I assure them that this is a process, and they need to go through everything that life is throwing at them at the moment. The next question usually is ‘well, how long will it take?’ I answer with a knowing smile ‘as long as it takes’. Clients usually aren’t very happy with this answer. However, they get into the rhythm of sharing their story and feeling the progress of the deep work we’re doing together.

Stories are important because…

Unravelling grief through Sharing your story helps you feel that you’re not in this alone. It helps you to connect with others. How many times have you had someone tell you a story about their life, and your response is ‘yeah, that happened to me too’. Conversations are opened up when stories are shared. You feel like you’re not alone. You feel understood and that you’re part of a group. It also helps you unravel your grief and open up to sharing more of your story.


Sharing your story is powerful

Let me tell you how powerful stories are. Our daughter was out shopping and overheard a gentleman talking to other shoppers and she couldn’t wait to share his story with me.

He went about it in a very unusual, but brilliant way. The following story is the ingenious way he chose to share his story.

man sitting on bench

Sam’s story.

My daughter Sam was doing her weekly grocery shop, and noticed an older man doing his shopping. The man was going up and down the aisles in the supermarket and asking every person he saw how they were, and did they find what they were looking for?

My daughter was seeing him in each aisle, and he was asking people around her, but not her. He finally came across two young women. He asked them, and they replied that they were trying to find the biscuits. He obliged and showed them where they were, and then continued with ‘My wife died last week, and I have to do the shopping all on my Pat Malone now’. There was no reply from the women. He continued with ‘Have a nice day and enjoy your biscuits’.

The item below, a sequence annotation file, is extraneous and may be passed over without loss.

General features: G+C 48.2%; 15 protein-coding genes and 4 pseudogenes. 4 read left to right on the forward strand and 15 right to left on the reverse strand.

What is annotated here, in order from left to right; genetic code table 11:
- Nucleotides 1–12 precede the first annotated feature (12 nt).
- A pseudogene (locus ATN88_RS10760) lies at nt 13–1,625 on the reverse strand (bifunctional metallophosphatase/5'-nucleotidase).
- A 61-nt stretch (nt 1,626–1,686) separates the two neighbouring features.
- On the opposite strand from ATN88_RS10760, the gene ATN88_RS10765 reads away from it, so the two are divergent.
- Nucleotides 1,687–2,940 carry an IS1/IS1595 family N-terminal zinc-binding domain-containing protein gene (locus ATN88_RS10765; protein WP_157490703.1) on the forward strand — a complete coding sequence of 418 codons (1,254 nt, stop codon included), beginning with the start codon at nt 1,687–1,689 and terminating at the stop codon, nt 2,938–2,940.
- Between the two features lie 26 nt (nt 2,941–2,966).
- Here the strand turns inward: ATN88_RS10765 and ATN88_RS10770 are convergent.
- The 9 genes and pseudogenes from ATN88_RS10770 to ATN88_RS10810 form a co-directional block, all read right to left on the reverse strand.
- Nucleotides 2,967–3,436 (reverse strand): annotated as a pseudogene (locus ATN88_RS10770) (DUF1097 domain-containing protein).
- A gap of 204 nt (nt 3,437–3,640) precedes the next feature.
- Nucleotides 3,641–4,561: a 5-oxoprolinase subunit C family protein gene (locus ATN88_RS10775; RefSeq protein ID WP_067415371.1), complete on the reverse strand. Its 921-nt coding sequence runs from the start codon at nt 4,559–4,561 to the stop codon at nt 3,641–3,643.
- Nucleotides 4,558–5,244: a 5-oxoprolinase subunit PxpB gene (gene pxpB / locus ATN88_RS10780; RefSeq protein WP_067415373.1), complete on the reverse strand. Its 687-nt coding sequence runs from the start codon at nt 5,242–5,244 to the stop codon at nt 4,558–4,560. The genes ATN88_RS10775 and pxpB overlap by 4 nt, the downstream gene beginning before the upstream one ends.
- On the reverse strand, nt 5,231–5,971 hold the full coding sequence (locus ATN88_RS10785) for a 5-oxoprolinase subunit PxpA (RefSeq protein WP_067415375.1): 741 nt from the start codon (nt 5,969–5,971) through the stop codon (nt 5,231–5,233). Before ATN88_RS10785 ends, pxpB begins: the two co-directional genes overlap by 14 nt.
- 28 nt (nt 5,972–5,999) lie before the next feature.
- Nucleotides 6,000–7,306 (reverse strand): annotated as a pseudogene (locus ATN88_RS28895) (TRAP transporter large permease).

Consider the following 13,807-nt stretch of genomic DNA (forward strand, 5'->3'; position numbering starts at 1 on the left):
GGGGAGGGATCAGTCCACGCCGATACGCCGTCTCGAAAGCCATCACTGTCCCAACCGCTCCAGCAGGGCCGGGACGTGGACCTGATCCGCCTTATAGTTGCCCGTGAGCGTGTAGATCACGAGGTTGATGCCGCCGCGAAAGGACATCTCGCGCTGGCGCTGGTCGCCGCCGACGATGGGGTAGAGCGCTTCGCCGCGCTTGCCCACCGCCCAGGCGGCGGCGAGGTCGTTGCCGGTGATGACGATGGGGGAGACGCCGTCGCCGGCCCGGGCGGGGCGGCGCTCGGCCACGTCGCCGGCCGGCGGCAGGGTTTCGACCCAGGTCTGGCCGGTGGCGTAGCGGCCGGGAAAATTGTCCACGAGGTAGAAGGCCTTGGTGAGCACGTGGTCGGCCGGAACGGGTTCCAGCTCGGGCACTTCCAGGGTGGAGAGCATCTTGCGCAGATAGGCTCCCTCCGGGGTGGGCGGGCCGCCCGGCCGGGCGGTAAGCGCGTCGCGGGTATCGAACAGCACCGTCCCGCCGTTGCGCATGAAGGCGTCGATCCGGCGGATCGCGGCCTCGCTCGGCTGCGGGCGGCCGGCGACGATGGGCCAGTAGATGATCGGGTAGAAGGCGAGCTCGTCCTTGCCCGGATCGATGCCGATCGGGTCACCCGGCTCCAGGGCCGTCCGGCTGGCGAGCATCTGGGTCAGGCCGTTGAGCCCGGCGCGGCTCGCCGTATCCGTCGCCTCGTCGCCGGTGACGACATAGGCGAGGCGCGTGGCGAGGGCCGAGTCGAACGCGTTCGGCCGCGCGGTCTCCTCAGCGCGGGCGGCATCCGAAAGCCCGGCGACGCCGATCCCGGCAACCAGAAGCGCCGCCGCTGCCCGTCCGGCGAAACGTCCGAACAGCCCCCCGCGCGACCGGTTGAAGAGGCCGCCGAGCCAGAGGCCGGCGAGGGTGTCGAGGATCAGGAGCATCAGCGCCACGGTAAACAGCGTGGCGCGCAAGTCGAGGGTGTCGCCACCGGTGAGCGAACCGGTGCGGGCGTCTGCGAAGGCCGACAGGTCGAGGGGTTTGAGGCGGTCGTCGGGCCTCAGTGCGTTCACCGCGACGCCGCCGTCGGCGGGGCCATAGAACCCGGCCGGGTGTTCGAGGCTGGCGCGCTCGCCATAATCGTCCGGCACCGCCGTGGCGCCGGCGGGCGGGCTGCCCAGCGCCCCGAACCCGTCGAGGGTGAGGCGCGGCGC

The women still said nothing, and stood there awkwardly for another few minutes after he left them, mouths wide open looking at each other. They did not knowing what just happened, or what to say or do. Finally the women continued on doing their shopping.

What would you do?

I would have loved to be one of the people he asked if I needed help. What would you have done?

If this ever happens to you, after hearing about his wife’s death,  continue the conversation further. Maybe you could ask some questions.

Some questions you could ask are:

  • How long were you together?
  • When did you get married?
  • What did you like doing together?
  • How are you learning to do the shopping?
  • What’s different about your life now?

Asking these few questions will help him feel connected and it also makes you feel great too. Sharing his story helps him make sense of his life as it is now.

This man was determined to share the story of his wife with anyone who would listen. I wonder if anyone else had an extended conversation with him?

I love the way these two people found ways to share their stories. They were willing to be vulnerable and could share the parts of their story that they were comfortable with. I really appreciate that they let us into their lives and shared memories with us.

Lets wrap it up

I know how difficult it is to talk about your grief and loss and I never take for granted being let in to others lives. Thank you for sharing your memories with me.

I’d love to hear your story too. Email me cait@juliea67.sg-host.com